Gama Pahalwan’s Biography
Gama Pahalwan’s full name is Ghulam Mohammed Baksh Butt, but he was more commonly known as Rustom E-Hind. Gama Pahalwan was known as The Great Gama. He was a Pahalwani strongman and wrestler in the British Raj. At the beginning of the 20th Century, he was the undisputed champion in subcontinental wrestling.
Gama Pahalwan’s birthday is 22 May 1878. His birthplace was Jabbowal in Amritsar (British Raj) and he died on 23 May 1960. His final resting place is Lahore in Punjab, Pakistan. Gama Pahalwan was 82 years old at the time of Gama’s death. Gama Pahalwan was a Muslim.
Gama Pahalwan’s zodiac sign was Gemini. His height was 1.73m, or 5’8. Gama Pahalwan weighed 110 kg. Gama Pahalwan had 46 Inch chest, 34 Inch waist, and 22 Inch biceps.
Google created a Google Doodle to honour Gama Pahalwan (also known as The Great Gama) on the 144th anniversary of his birth. Gama Pahalwan was India’s most famous wrestler at that time. He achieved international success and gained respect from the public before he died in 1960.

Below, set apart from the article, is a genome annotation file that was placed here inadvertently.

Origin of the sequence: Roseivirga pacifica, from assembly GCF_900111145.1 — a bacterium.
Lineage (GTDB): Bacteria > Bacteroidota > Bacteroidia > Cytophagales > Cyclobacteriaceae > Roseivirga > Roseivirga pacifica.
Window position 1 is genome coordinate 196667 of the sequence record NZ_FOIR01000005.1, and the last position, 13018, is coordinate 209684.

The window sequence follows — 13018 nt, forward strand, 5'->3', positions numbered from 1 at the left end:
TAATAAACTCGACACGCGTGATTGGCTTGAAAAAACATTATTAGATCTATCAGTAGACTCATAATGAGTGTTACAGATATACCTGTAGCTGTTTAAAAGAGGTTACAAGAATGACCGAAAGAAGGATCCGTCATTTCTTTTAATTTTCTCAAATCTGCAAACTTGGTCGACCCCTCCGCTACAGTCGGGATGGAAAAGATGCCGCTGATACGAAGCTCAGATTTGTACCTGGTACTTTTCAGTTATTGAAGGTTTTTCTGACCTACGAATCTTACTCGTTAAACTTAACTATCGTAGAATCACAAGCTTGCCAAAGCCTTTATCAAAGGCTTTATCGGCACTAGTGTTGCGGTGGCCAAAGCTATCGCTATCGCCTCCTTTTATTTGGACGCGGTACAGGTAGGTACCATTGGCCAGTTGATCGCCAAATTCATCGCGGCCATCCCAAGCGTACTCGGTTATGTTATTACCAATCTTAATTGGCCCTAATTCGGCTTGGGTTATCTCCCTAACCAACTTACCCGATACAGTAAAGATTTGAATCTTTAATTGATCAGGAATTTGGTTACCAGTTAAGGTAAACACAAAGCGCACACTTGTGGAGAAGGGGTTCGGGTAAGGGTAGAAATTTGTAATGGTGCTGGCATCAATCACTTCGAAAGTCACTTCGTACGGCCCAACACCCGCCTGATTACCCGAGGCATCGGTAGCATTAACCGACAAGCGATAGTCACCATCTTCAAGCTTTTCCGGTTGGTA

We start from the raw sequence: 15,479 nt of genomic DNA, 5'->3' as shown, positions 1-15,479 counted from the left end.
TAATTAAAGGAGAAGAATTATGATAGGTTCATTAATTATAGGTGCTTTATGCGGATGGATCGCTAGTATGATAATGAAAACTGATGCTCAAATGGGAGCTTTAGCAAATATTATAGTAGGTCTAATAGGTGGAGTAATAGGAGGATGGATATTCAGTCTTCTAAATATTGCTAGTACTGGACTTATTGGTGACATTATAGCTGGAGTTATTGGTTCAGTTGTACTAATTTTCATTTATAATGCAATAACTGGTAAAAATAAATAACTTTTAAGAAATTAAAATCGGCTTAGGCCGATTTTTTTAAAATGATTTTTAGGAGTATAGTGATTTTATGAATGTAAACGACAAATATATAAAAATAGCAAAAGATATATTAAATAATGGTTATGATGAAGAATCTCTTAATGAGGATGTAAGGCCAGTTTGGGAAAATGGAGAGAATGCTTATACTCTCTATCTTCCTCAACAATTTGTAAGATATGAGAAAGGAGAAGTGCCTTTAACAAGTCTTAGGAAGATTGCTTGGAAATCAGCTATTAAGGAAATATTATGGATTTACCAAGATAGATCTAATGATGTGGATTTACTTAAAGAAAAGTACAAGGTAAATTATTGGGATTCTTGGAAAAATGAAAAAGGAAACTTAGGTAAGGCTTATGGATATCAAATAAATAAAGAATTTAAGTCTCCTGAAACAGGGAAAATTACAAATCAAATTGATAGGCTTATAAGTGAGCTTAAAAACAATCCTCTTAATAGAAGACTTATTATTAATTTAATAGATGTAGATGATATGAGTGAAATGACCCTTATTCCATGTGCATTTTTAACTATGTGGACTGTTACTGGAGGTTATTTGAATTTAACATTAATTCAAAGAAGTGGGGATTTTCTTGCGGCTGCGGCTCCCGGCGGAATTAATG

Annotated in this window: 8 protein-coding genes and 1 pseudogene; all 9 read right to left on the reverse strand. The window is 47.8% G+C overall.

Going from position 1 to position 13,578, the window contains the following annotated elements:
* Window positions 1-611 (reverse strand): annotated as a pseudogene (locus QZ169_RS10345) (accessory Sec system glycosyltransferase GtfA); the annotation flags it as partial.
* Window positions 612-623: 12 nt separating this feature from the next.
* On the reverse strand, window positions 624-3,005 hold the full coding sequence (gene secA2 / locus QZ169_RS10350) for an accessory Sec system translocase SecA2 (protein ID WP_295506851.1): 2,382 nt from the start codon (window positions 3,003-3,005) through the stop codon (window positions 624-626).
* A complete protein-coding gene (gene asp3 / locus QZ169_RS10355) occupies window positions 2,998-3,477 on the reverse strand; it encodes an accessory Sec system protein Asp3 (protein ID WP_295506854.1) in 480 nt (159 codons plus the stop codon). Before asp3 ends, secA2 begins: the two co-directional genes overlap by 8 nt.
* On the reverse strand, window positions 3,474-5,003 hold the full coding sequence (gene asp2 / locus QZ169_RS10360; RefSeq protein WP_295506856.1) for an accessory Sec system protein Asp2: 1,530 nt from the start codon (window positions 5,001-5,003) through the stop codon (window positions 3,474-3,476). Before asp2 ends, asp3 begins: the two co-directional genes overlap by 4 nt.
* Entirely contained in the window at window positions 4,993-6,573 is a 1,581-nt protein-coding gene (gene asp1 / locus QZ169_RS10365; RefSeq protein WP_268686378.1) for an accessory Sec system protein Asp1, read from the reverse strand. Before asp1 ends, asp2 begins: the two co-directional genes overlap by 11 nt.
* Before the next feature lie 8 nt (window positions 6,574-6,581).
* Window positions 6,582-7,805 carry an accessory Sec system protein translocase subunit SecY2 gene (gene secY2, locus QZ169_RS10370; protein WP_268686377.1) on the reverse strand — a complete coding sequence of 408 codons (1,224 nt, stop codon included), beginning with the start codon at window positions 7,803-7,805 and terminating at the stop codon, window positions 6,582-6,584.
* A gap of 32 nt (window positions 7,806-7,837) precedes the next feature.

Gama Pahalwan was born in Punjab Province, British Raj, in Amritsar District in 1878. He received a part of the World Heavyweight Championship in October 1910. Since he was undefeated for more than 52 years, he is considered one of the greatest wrestlers ever.
Gama moved to Pakistan when British India was split into the Dominion of India (now Pakistan) in August 1947. Gama spent the rest of his life in Pakistan before he died in Lahore, on May 23, 1960.
Gama Pahalwan took part in combat and won more than 5,000 battles. Bruce Lee closely followed Gama’s training program. Lee soon incorporated Gama’s training routines into his own practice after reading about them and their effectiveness in developing his wrestling skills. Lee included exercises such as the cat stretch or the squat in his training.